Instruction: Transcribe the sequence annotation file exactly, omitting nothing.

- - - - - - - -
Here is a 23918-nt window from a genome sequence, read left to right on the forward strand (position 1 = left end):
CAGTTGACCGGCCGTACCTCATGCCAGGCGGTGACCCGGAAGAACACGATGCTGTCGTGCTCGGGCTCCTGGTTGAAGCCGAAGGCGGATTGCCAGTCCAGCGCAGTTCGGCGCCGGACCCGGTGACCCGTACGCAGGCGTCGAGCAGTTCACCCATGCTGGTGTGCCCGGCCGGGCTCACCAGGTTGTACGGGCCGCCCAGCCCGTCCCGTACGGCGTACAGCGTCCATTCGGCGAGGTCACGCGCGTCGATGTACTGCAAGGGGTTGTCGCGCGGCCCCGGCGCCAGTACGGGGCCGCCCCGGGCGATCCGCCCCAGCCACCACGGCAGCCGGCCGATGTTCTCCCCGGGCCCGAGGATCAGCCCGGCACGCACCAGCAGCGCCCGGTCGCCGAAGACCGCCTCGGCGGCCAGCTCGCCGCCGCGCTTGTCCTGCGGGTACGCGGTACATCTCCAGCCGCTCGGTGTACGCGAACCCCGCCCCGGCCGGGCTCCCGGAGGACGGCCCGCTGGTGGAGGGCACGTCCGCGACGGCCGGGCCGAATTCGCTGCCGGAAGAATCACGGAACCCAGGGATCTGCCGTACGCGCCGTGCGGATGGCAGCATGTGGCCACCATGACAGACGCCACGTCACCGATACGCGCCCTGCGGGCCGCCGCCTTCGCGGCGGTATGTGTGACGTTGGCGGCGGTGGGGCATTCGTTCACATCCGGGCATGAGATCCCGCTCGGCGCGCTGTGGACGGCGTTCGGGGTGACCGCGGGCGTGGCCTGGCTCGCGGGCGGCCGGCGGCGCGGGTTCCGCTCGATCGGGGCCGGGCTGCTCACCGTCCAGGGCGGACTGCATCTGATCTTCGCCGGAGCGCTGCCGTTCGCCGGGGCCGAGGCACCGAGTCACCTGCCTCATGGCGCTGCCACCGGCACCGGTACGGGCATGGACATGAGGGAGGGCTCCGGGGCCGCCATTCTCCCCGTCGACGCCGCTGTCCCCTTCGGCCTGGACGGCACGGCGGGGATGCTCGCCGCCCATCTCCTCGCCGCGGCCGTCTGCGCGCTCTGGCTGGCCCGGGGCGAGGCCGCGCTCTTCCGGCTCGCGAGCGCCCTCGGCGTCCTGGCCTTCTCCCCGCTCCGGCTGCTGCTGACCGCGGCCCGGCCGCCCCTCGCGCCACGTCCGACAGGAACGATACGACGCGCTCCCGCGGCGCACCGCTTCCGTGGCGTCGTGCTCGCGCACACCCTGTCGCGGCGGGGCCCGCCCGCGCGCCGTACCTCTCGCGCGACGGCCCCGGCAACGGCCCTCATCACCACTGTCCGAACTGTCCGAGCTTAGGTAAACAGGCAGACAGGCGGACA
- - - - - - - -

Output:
Here is a 23918-nt window from a genome sequence, read left to right on the forward strand (position 1 = left end):
CAGTTGACCGGCCGTACCTCATGCCAGGCGGTGACCCGGAAGAACACGATGCTGTCGTGCTCGGGCTCCTGGTTGAAGCCGAAGGCGGATTGCCAGTCCAGCGCAGTTCGGCGCCGGACCCGGTGACCCGTACGCAGGCGTCGAGCAGTTCACCCATGCTGGTGTGCCCGGCCGGGCTCACCAGGTTGTACGGGCCGCCCAGCCCGTCCCGTACGGCGTACAGCGTCCATTCGGCGAGGTCACGCGCGTCGATGTACTGCAAGGGGTTGTCGCGCGGCCCCGGCGCCAGTACGGGGCCGCCCCGGGCGATCCGCCCCAGCCACCACGGCAGCCGGCCGATGTTCTCCCCGGGCCCGAGGATCAGCCCGGCACGCACCAGCAGCGCCCGGTCGCCGAAGACCGCCTCGGCGGCCAGCTCGCCGCCGCGCTTGTCCTGCGGGTACGCGGTACATCTCCAGCCGCTCGGTGTACGCGAACCCCGCCCCGGCCGGGCTCCCGGAGGACGGCCCGCTGGTGGAGGGCACGTCCGCGACGGCCGGGCCGAATTCGCTGCCGGAAGAATCACGGAACCCAGGGATCTGCCGTACGCGCCGTGCGGATGGCAGCATGTGGCCACCATGACAGACGCCACGTCACCGATACGCGCCCTGCGGGCCGCCGCCTTCGCGGCGGTATGTGTGACGTTGGCGGCGGTGGGGCATTCGTTCACATCCGGGCATGAGATCCCGCTCGGCGCGCTGTGGACGGCGTTCGGGGTGACCGCGGGCGTGGCCTGGCTCGCGGGCGGCCGGCGGCGCGGGTTCCGCTCGATCGGGGCCGGGCTGCTCACCGTCCAGGGCGGACTGCATCTGATCTTCGCCGGAGCGCTGCCGTTCGCCGGGGCCGAGGCACCGAGTCACCTGCCTCATGGCGCTGCCACCGGCACCGGTACGGGCATGGACATGAGGGAGGGCTCCGGGGCCGCCATTCTCCCCGTCGACGCCGCTGTCCCCTTCGGCCTGGACGGCACGGCGGGGATGCTCGCCGCCCATCTCCTCGCCGCGGCCGTCTGCGCGCTCTGGCTGGCCCGGGGCGAGGCCGCGCTCTTCCGGCTCGCGAGCGCCCTCGGCGTCCTGGCCTTCTCCCCGCTCCGGCTGCTGCTGACCGCGGCCCGGCCGCCCCTCGCGCCACGTCCGACAGGAACGATACGACGCGCTCCCGCGGCGCACCGCTTCCGTGGCGTCGTGCTCGCGCACACCCTGTCGCGGCGGGGCCCGCCCGCGCGCCGTACCTCTCGCGCGACGGCCCCGGCAACGGCCCTCATCACCACTGTCCGAACTGTCCGAGCTTAGGTAAACAGGCAGACAGGCGGACA